Once depicted as “backward, oppressed, overcovered, powerless and dourly unattractive,” Orthodox Jewish women – and Orthodox Jews more generally – have moved away from the sidelines of literature and popular culture. In Women of Valor, Karen E. Skinazi shows how Orthodox women — through film, music, and other art forms — have introduced the distinctive elements of Orthodox life to a broader public.
Drawing on a broad array of publications and cultural representations, Skinazi unravels how the various facets of Orthodox women’s lives mirror the prayer “Eshet Chayil” (“Woman of Valor”). Far from being subordinate and homebound, this paragon of womanhood excels both in the private and public spheres and is an active participant in the market economy.
Cultural representations of Orthodox Jewry in general, and Orthodox women in particular have become more familiar and less anachronistic than in the past. One important example is the emergence of memoirs by former Hasidim who have left Orthodoxy and gone “off the derech.” Fictional accounts depict the diversity of Orthodox communities, from the Los Angeles-based husband-wife detective team of Rena Lazarus and Peter Decker to communities like Memphis, Montréal, Stamford Hill and Crown Heights. Recent films like the award-winning Fill the Void and television shows like Shtisel explore both the particular dimensions of Orthodox life and the universal challenges Orthodox Jews face. Much of this work is mainly consumed by other Orthodox Jews but some of it has reached a larger audience.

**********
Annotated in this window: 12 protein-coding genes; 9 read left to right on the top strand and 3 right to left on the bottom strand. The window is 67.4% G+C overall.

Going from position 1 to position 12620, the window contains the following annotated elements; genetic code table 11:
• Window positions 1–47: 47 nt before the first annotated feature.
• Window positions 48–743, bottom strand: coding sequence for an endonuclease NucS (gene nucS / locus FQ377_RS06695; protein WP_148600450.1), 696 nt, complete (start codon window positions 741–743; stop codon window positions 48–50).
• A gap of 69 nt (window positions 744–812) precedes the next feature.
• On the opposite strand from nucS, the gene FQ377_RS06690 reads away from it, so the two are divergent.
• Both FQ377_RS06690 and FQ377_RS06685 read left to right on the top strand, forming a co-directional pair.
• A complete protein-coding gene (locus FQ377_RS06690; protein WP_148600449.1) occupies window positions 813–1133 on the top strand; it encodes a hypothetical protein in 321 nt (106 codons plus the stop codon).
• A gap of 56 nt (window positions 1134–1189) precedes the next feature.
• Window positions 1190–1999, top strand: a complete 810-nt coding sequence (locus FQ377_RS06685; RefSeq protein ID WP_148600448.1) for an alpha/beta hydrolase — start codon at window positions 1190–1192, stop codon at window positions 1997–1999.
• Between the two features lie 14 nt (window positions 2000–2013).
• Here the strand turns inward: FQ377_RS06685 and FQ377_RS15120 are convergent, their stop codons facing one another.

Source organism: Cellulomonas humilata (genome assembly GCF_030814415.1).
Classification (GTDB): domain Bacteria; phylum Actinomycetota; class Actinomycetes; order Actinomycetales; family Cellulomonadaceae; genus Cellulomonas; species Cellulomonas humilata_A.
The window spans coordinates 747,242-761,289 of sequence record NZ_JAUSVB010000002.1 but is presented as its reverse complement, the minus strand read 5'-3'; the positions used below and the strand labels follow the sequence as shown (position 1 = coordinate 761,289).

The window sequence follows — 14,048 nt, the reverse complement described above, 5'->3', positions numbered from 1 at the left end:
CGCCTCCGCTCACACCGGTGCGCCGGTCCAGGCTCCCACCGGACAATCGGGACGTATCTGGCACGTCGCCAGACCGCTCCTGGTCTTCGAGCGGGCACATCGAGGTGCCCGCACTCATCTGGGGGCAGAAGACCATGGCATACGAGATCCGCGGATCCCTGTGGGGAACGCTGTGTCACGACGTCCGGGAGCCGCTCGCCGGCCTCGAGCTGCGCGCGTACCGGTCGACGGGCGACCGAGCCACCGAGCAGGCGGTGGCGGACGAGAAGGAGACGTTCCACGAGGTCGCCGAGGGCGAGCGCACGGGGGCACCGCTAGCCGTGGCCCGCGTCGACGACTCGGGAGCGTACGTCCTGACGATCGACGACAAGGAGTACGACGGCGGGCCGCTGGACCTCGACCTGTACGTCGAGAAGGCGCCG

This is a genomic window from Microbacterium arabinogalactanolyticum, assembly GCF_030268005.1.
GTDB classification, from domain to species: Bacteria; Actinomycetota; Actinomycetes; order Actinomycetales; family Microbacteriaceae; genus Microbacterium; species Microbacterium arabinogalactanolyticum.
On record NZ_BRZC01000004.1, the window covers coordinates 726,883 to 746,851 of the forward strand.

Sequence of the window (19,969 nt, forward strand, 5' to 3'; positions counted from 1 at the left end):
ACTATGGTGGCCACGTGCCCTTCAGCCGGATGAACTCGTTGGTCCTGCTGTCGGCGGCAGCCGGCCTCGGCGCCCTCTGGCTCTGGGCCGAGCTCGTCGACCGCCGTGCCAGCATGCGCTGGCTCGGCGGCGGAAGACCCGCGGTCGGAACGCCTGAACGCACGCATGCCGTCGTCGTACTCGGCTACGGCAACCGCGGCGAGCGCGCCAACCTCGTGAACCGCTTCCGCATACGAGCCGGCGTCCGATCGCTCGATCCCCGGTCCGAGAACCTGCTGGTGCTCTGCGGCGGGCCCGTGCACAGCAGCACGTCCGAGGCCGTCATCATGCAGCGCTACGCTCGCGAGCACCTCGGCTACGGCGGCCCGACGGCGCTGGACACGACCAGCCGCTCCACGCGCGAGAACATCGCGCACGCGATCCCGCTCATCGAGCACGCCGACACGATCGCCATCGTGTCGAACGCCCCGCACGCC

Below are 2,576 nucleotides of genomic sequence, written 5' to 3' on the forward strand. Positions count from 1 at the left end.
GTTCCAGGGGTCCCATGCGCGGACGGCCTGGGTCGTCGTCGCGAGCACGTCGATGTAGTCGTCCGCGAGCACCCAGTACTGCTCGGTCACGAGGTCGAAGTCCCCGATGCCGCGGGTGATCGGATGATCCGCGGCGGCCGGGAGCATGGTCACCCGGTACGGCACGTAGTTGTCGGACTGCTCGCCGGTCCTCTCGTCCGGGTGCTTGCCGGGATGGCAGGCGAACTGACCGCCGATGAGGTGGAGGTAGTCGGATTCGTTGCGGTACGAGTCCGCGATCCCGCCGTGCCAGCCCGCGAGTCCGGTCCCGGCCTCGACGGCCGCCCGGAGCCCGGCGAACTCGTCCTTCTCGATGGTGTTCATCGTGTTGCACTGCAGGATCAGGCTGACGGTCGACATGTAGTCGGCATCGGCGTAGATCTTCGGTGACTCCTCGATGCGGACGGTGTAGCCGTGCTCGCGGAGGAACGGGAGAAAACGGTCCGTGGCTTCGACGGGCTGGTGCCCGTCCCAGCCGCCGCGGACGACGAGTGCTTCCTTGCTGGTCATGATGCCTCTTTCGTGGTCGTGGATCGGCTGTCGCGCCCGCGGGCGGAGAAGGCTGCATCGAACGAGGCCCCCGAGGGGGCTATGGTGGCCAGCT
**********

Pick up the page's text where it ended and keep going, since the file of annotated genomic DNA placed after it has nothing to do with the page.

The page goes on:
Skinazi serves as a knowledgeable guide for both the general reader and the scholar interested in contemporary cultural production that reflects the diversity and complexity of Orthodox women’s lives.